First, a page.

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Post No. 58 (The Church and Cruelty to Animals)

October 30, 2011

The Curia has issued a statement about the recent spate of sickening cases of cruelty to animals. You don’t have to be the brightest star in the firmament to see that the Curia condemned the actions.

(Animal cruelty is something else entirely and, frankly, I think it’s nonsense because animals don’t have moral codes against which their actions can be evaluated 😉 )

My first reaction was “About time, too” but not in the normal “one-week-late” sense. It’s much deeper. The Curia’s environmental commission keeps an exceptionally low profile,  I think. You’d think it was a codename for some covert operation. This simply won’t do for an institution (of which I am a proud member, mind you) that says that creation is a manifestation of God’s love for us. A manifestation which we hadn’t even asked for.

We believe that God created everything (let’s not go into the evolution wrangle here, OK? The Catholic Church accepts evolution as a hypothesis, so just drop it) and Homo sapiens sapiens – being the vessel of an immortal soul and fashioned in God’s image – was appointed Steward of Creation. This means that it is our duty to look after our world and learn about it to enable us to look after it better. (I’m writing this before interplanetary travel had become feasible 😉 )

Immediately 2 things jump out at you from all this:

a)      Why wasn’t  the Church the first green party ever?

Recommending that we take care of our planet is what green parties the world over do. One doesn’t have to go overboard, however. We must realise that the planet is here to serve us, not the other way round. We’d probably have heard less of ridiculous one child policies and over population myths. In Malta the Church was the last to jump on the green wagon and it was only a half-hearted leap, IMO… to think that the Greens were founded by an ex-Nazi *oh well*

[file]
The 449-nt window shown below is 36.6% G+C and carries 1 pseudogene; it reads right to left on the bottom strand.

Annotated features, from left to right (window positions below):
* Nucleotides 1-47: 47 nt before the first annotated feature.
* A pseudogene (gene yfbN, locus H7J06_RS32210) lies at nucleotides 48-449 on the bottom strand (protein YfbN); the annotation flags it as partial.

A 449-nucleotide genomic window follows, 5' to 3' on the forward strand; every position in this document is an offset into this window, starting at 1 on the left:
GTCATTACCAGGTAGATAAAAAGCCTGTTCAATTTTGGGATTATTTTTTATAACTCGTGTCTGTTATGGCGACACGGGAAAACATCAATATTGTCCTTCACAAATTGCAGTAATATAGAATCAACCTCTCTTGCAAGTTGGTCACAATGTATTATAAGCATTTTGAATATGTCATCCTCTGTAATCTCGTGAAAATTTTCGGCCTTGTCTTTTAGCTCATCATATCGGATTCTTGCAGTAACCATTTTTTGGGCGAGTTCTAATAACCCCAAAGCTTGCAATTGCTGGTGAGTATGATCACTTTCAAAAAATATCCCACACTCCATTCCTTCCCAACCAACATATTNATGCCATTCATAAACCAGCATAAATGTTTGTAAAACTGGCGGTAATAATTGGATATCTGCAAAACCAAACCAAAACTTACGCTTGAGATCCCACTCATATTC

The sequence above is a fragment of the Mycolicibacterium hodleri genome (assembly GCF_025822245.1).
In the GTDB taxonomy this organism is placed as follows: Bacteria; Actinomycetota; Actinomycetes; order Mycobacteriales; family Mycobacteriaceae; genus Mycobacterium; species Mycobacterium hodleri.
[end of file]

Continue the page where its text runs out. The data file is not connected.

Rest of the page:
b)      Science as we know it is essentially Catholic in character.

What is science? It is the practical action that comes out of wonderment and awe at all that surrounds us. What is Catholicism? It is the belief in the Holy Trinity, the part it has played in human history and the hope of eternal life after death on earth.

Wonderment at all that surrounds us is nothing but a complement to its creator. The least we can do is delve deeper into the workings of the universe – as grand or trite that may sound – to understand it better, to take better care of it and to utilise it to its full potential.

Perhaps if the Church could explain this in so many words and show that, although complimentary, science and religion operate on different planes, there wouldn’t be so many prejudiced people.

What do you think?


From → The Elephant

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